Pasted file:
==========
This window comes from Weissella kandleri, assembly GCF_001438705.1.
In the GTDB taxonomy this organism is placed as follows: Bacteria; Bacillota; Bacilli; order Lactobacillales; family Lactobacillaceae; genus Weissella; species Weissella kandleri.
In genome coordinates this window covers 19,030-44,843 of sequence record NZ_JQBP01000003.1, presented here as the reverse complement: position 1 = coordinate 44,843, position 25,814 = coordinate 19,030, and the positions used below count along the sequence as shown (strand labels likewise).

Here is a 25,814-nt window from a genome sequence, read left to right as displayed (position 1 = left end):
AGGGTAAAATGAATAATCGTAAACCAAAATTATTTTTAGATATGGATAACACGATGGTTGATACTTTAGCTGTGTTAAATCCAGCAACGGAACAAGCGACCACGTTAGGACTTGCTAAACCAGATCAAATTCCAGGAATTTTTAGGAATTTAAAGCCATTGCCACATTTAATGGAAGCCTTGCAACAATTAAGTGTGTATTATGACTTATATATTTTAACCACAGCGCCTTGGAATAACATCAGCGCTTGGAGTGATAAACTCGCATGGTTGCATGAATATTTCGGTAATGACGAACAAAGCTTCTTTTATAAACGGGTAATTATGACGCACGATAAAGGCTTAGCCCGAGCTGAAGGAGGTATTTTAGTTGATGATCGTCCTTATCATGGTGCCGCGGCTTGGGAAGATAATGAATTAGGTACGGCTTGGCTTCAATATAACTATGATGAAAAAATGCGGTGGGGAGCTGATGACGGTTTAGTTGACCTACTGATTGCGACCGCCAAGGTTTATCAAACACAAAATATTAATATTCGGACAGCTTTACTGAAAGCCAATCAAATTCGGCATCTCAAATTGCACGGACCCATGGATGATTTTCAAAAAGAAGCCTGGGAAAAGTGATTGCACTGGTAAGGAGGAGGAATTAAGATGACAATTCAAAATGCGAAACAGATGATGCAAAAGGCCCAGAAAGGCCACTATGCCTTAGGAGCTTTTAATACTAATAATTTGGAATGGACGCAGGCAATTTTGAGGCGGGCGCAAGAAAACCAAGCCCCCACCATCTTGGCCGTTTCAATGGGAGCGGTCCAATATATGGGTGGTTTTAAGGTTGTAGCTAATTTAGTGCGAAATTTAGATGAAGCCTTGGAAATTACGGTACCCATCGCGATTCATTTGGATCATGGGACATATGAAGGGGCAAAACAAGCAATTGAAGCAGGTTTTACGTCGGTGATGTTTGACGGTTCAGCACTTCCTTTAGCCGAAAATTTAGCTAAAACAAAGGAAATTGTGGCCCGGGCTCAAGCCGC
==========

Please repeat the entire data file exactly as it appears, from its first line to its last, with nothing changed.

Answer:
This window comes from Weissella kandleri, assembly GCF_001438705.1.
In the GTDB taxonomy this organism is placed as follows: Bacteria; Bacillota; Bacilli; order Lactobacillales; family Lactobacillaceae; genus Weissella; species Weissella kandleri.
In genome coordinates this window covers 19,030-44,843 of sequence record NZ_JQBP01000003.1, presented here as the reverse complement: position 1 = coordinate 44,843, position 25,814 = coordinate 19,030, and the positions used below count along the sequence as shown (strand labels likewise).

Here is a 25,814-nt window from a genome sequence, read left to right as displayed (position 1 = left end):
AGGGTAAAATGAATAATCGTAAACCAAAATTATTTTTAGATATGGATAACACGATGGTTGATACTTTAGCTGTGTTAAATCCAGCAACGGAACAAGCGACCACGTTAGGACTTGCTAAACCAGATCAAATTCCAGGAATTTTTAGGAATTTAAAGCCATTGCCACATTTAATGGAAGCCTTGCAACAATTAAGTGTGTATTATGACTTATATATTTTAACCACAGCGCCTTGGAATAACATCAGCGCTTGGAGTGATAAACTCGCATGGTTGCATGAATATTTCGGTAATGACGAACAAAGCTTCTTTTATAAACGGGTAATTATGACGCACGATAAAGGCTTAGCCCGAGCTGAAGGAGGTATTTTAGTTGATGATCGTCCTTATCATGGTGCCGCGGCTTGGGAAGATAATGAATTAGGTACGGCTTGGCTTCAATATAACTATGATGAAAAAATGCGGTGGGGAGCTGATGACGGTTTAGTTGACCTACTGATTGCGACCGCCAAGGTTTATCAAACACAAAATATTAATATTCGGACAGCTTTACTGAAAGCCAATCAAATTCGGCATCTCAAATTGCACGGACCCATGGATGATTTTCAAAAAGAAGCCTGGGAAAAGTGATTGCACTGGTAAGGAGGAGGAATTAAGATGACAATTCAAAATGCGAAACAGATGATGCAAAAGGCCCAGAAAGGCCACTATGCCTTAGGAGCTTTTAATACTAATAATTTGGAATGGACGCAGGCAATTTTGAGGCGGGCGCAAGAAAACCAAGCCCCCACCATCTTGGCCGTTTCAATGGGAGCGGTCCAATATATGGGTGGTTTTAAGGTTGTAGCTAATTTAGTGCGAAATTTAGATGAAGCCTTGGAAATTACGGTACCCATCGCGATTCATTTGGATCATGGGACATATGAAGGGGCAAAACAAGCAATTGAAGCAGGTTTTACGTCGGTGATGTTTGACGGTTCAGCACTTCCTTTAGCCGAAAATTTAGCTAAAACAAAGGAAATTGTGGCCCGGGCTCAAGCCGC